Enforcement agents from the Recording Industry Association of America (RIAA) put a sudden and decisive stop to a flagrant violation of intellectual property rights in the Bothell area on Tuesday.
The RIAA legal department—which makes up 97% of the organization—learned of the notorious “Northshore Christmas Biker” thanks to a tip from Citizen Rain, a Seattle-area community blog operated by KING 5 Television.
According to Citizen Rain, Jim Olsen of Bothell has utilized the seemingly-innocuous cover of “spreading Christmas cheer” to engage in the unlawful and immoral practice of publicly broadcasting copyrighted music for over a decade.
RIAA Bootleg Statisticians (or “BSers”) have calculated that for every mile he rides his mobile copyright violation machine, Olsen deprives artists of $150,000. Over the course of the last decade, RIAA BSers estimate that the Northshore Christmas Biker has been directly responsible for over three hundred million dollars in lost revenue, and is personally responsible for the starvation of no fewer than eight RIAA artists.
“We take copyright violations very seriously,” said RIAA spokesman Mitch Sherman. “When we learned of this repeat offender, we immediately dispatched our Seattle-based intellectual-property enforcement squad to eliminate the threat.”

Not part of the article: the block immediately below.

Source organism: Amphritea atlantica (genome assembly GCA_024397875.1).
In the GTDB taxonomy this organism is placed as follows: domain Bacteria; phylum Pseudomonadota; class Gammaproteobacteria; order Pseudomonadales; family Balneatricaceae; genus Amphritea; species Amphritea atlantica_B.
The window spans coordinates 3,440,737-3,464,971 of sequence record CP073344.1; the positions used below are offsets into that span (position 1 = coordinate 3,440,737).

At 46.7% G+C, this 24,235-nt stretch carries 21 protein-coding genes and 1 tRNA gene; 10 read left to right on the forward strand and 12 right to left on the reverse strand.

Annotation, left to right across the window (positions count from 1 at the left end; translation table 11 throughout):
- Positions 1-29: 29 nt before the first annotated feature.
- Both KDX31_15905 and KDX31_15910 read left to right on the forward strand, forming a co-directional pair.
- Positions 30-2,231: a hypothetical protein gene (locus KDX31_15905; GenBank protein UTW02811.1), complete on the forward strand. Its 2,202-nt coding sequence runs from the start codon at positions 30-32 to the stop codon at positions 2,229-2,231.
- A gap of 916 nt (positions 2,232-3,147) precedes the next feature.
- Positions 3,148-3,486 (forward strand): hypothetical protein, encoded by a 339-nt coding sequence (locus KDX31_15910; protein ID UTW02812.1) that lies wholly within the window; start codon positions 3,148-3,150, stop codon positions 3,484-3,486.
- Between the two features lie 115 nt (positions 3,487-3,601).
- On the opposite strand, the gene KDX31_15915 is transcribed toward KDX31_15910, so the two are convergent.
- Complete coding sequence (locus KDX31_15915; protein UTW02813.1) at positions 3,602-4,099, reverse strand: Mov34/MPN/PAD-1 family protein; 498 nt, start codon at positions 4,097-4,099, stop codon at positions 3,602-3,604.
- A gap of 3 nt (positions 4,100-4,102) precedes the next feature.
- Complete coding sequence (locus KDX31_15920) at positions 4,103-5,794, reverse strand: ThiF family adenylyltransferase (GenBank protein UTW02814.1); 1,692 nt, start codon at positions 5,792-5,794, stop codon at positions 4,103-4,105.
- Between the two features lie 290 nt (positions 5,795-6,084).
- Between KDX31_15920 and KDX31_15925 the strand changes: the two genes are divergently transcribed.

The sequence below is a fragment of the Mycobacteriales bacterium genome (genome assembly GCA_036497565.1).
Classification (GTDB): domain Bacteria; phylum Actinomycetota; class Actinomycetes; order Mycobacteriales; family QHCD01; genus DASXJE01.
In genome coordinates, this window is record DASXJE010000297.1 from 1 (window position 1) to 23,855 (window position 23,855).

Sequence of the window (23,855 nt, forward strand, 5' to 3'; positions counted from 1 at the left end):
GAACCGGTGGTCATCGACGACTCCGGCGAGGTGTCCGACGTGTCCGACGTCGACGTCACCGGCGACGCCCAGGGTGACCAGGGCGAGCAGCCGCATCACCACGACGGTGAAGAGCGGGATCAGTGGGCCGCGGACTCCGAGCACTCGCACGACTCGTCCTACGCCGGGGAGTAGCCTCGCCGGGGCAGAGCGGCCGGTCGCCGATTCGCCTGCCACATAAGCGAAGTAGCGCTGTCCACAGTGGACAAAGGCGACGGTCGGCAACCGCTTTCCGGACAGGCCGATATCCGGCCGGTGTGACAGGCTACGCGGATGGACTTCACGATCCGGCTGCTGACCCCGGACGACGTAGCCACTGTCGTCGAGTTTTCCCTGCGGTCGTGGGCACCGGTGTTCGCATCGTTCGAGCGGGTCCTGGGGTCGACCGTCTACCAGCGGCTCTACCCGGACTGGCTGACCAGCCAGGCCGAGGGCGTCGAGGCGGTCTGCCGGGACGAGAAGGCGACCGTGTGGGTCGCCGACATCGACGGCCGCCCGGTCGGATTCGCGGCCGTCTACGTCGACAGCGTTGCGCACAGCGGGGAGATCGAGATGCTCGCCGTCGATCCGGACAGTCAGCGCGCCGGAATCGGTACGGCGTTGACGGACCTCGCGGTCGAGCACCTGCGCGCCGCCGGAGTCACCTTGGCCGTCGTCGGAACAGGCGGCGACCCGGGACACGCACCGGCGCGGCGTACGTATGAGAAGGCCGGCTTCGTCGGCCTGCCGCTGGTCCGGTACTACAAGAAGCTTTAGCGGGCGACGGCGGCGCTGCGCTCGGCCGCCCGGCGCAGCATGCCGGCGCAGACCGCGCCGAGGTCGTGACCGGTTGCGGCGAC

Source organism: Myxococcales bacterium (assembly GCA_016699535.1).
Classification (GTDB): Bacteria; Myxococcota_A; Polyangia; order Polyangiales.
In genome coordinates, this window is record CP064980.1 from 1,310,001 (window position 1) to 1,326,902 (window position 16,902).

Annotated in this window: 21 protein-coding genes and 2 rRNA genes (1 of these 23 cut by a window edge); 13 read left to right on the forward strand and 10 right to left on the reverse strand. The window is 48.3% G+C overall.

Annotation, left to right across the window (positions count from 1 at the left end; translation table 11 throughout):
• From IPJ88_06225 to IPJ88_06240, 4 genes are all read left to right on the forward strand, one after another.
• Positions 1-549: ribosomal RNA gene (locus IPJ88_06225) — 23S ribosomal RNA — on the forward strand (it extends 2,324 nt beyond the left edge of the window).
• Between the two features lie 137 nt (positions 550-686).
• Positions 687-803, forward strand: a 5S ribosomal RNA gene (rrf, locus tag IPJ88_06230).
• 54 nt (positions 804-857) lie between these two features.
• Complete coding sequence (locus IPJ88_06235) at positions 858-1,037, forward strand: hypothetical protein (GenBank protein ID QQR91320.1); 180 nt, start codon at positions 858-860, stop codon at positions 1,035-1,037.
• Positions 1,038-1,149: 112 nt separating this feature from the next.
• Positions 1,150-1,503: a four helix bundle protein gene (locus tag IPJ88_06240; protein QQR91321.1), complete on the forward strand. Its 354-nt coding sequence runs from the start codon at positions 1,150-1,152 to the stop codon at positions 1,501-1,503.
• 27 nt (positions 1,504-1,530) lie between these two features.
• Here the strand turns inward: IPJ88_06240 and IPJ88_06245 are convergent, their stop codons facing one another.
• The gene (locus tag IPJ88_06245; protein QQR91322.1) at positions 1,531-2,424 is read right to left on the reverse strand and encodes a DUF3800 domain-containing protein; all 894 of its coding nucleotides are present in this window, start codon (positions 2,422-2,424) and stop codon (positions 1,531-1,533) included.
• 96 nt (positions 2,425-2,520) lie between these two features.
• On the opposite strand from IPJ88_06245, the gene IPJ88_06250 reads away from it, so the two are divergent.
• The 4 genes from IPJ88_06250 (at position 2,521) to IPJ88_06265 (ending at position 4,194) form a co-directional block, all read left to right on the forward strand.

A squad of seventeen black-clad RIAA agents staked out a route known to be favored by the Northshore Christmas Biker on Tuesday night. When Olsen approached, they leapt out of the shadows, knocked him off his Christmas-light-speckled transport, and whisked him and his electronic copyright infringement device away to an RIAA holding cell in an undisclosed location.
“Over the years, we have learned that evil hard-bitten criminal scum come in all shapes and sizes, from seven-year-old girls to grandmas,” said Sherman. “But rest assured, Mr. Olsen will be afforded the same legal protections as the thousands of other music ‘sharing’ communist sympathizers we have detained in the last decade.”
RIAA agents encourage anyone that is witness to any form of musical copyright violation to call their intellectual property hotline at 800-373-6789 (800-FRDM-SUX).